Home > Articles

  • Print
  • + Share This
From the author of

Building a Feeling of Trust

A successful digital presence makes a visitor to your site feel comfortable doing business with you. The two areas that effect a feeling of trust are privacy and, if your site engages in e-commence, credit card security.

You might think by now that the concern over credit card security would be put to rest in the minds of online consumers. Unfortunately, that's not the case. Survey after survey shows that online consumers are still concerned about the theft of their credit card information. When asked what concerns them most about buying online, consumers put the security of their credit card information number one—followed on its heels by privacy concerns.

Your web site should proactively inform shoppers that you're concerned for their security and privacy. You have to make it very clear that your site is safe for credit cards, and that the personal information collected in the course of the order is protected. This disclosure should be made clearly and effectively throughout your site.

While your IT staff undoubtedly understands that the URL a shopper is directed to when checking out changes from an http format to an https format, that means little to the average consumer. You may even have a pop-up box alerting the shopper that he is now entering a secure section of your web site. This is all well and good. But what about informing the shopper before he decides to make a purchase from your web site? Tell customers up front—on your home page—that credit card purchases are secure. Direct them to a page on your site that explains how credit card numbers are protected when used on your site.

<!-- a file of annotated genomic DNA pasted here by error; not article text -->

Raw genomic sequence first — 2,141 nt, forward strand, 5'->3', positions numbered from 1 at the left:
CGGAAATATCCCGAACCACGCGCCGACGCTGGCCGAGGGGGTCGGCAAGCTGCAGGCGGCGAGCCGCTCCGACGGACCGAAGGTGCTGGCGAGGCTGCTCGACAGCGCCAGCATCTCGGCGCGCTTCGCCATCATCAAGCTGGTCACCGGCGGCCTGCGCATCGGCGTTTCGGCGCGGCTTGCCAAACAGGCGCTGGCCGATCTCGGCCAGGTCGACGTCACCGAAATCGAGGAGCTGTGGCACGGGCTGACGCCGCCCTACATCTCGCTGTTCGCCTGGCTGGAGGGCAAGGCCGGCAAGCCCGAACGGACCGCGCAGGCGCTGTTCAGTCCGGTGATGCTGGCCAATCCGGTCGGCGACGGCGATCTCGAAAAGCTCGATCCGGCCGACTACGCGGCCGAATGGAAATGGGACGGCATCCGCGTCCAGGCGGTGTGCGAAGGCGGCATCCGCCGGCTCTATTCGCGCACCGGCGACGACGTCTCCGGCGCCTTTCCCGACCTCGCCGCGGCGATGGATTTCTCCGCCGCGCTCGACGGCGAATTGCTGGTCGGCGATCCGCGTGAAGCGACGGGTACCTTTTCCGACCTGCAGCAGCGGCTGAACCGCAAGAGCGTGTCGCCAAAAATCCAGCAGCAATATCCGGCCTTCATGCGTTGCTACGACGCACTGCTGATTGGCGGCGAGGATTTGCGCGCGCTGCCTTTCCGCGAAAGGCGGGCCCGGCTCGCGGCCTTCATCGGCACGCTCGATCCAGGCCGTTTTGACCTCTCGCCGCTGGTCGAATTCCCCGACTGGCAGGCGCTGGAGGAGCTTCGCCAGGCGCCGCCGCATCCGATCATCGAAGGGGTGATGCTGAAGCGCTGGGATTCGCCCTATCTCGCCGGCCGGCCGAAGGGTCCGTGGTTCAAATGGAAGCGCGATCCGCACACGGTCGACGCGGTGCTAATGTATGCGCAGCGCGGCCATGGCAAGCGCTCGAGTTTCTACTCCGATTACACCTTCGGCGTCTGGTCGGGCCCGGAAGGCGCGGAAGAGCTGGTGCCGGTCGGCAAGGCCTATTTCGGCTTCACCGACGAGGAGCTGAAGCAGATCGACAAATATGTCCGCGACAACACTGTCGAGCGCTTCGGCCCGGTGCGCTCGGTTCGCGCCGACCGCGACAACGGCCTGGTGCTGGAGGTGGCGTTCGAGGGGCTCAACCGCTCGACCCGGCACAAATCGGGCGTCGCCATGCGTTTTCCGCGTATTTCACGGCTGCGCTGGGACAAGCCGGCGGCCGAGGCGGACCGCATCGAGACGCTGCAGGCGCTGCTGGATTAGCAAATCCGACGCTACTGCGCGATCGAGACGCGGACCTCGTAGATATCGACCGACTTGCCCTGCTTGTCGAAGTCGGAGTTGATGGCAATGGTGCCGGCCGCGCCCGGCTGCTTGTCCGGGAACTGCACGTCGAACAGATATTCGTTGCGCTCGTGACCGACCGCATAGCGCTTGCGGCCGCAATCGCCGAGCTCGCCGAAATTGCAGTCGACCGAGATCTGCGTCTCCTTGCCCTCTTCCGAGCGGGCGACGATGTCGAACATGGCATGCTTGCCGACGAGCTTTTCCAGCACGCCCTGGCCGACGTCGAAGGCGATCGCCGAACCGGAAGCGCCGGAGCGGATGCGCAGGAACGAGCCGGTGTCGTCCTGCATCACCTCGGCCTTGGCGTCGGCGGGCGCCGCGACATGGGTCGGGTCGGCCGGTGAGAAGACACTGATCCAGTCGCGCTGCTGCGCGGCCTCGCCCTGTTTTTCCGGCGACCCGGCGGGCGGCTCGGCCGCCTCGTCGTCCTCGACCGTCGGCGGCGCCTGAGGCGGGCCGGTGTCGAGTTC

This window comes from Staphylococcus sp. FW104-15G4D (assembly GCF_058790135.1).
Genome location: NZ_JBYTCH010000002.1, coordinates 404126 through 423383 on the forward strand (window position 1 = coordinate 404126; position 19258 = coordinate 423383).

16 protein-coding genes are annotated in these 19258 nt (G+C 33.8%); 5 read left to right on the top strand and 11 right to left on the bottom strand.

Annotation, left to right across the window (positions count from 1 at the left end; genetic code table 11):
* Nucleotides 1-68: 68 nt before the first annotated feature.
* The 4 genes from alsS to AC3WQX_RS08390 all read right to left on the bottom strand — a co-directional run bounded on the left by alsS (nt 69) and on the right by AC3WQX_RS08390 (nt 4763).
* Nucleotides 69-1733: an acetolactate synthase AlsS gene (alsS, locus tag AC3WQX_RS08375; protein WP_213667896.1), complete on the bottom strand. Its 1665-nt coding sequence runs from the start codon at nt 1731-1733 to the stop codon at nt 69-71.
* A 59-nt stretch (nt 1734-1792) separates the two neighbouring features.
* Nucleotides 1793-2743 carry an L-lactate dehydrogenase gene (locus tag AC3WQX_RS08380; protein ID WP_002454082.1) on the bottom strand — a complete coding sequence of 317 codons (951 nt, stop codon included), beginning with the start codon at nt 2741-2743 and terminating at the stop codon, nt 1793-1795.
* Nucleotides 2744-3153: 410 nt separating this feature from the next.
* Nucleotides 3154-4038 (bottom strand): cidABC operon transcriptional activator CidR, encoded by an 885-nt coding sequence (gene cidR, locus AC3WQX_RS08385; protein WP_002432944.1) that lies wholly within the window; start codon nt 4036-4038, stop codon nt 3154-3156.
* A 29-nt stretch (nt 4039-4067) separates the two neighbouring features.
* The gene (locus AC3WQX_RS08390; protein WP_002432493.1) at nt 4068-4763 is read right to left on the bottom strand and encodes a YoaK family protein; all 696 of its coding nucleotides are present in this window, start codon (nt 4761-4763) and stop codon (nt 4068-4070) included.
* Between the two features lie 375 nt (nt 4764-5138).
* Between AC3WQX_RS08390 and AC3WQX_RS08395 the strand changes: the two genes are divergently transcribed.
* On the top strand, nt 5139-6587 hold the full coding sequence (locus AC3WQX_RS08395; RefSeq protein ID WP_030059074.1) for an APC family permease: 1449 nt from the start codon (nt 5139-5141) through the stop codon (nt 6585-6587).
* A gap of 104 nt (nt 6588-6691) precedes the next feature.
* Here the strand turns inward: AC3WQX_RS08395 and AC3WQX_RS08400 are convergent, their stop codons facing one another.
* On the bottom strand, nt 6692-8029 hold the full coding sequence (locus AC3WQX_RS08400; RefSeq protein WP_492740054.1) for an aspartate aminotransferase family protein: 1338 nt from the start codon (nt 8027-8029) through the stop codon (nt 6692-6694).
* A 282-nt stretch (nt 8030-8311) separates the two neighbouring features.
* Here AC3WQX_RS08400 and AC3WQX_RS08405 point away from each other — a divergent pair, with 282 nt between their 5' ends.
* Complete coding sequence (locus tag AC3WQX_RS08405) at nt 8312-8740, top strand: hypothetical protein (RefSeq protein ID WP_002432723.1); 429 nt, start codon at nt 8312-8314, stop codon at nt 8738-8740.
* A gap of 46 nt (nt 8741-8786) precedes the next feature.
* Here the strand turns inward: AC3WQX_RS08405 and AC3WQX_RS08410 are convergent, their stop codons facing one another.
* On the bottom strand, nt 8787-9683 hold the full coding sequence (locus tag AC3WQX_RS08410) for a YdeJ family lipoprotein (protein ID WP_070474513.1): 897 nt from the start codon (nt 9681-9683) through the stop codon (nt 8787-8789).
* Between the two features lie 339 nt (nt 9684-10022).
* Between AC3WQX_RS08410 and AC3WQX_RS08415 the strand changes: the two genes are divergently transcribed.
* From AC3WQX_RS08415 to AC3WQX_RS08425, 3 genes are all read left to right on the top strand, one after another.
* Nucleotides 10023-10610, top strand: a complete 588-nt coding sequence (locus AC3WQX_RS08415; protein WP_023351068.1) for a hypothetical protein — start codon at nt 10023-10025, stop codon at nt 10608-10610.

Next, tell visitors and customers how you'll use personal information that you gather on your site. This goes a long way in building trust. Your site's Privacy Policy page should be accessible from the footer of every page on your site.

Here are some more privacy pointers to keep in mind:

  • Inform the visitor that you're collecting information. Those site logs discussed earlier are obviously collecting information; your privacy policy should disclose the collection and use of this site log data. Companies also make routine disclosures of personal data to their lawyers, auditors, computer service companies, and sometimes under subpoena. None of these disclosures are terribly bothersome, but they should be mentioned in the privacy statement.

  • State that all information about your customers is secure and that no other party has access to it. If you're keeping personal credit histories and credit card numbers on file, how are those numbers being protected from hackers? Don't get too technical here. Just state that their private information is secure on your servers.

  • Make sure that regular folks can read your privacy policy. Leave out the legalese and tell it in straight, easy-to-understand language. Remember to be clear and concise and state everything that you will and won't do. If you don't have a privacy policy page, the Direct Marketing Association has a Privacy Policy Generator that you can use.

All this communication will make shoppers feel more comfortable doing business with your company.

  • + Share This
  • 🔖 Save To Your Account